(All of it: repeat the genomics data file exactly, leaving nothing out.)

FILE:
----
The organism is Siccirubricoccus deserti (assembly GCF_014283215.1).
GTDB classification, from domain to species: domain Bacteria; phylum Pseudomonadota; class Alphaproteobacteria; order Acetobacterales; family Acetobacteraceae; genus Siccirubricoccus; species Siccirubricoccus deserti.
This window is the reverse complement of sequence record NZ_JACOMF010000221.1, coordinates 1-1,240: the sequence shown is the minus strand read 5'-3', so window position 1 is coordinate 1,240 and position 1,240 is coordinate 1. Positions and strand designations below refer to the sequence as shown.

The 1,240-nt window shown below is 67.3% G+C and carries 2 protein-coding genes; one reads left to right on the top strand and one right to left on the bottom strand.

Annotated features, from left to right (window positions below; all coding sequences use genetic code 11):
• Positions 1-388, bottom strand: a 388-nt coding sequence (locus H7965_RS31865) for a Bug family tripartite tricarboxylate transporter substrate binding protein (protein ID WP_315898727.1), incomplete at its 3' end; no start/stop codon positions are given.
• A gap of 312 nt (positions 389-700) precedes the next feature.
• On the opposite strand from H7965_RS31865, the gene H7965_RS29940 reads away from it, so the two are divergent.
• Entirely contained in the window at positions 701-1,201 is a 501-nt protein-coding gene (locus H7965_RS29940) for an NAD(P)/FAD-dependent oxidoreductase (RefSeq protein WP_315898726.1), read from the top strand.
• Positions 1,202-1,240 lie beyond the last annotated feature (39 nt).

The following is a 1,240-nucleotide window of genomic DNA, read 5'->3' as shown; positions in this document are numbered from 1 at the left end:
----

The organism is Siccirubricoccus deserti (assembly GCF_014283215.1).
GTDB classification, from domain to species: domain Bacteria; phylum Pseudomonadota; class Alphaproteobacteria; order Acetobacterales; family Acetobacteraceae; genus Siccirubricoccus; species Siccirubricoccus deserti.
This window is the reverse complement of sequence record NZ_JACOMF010000221.1, coordinates 1-1,240: the sequence shown is the minus strand read 5'-3', so window position 1 is coordinate 1,240 and position 1,240 is coordinate 1. Positions and strand designations below refer to the sequence as shown.

The 1,240-nt window shown below is 67.3% G+C and carries 2 protein-coding genes; one reads left to right on the top strand and one right to left on the bottom strand.

Annotated features, from left to right (window positions below; all coding sequences use genetic code 11):
• Positions 1-388, bottom strand: a 388-nt coding sequence (locus H7965_RS31865) for a Bug family tripartite tricarboxylate transporter substrate binding protein (protein ID WP_315898727.1), incomplete at its 3' end; no start/stop codon positions are given.
• A gap of 312 nt (positions 389-700) precedes the next feature.
• On the opposite strand from H7965_RS31865, the gene H7965_RS29940 reads away from it, so the two are divergent.
• Entirely contained in the window at positions 701-1,201 is a 501-nt protein-coding gene (locus H7965_RS29940) for an NAD(P)/FAD-dependent oxidoreductase (RefSeq protein WP_315898726.1), read from the top strand.
• Positions 1,202-1,240 lie beyond the last annotated feature (39 nt).

The following is a 1,240-nucleotide window of genomic DNA, read 5'->3' as shown; positions in this document are numbered from 1 at the left end: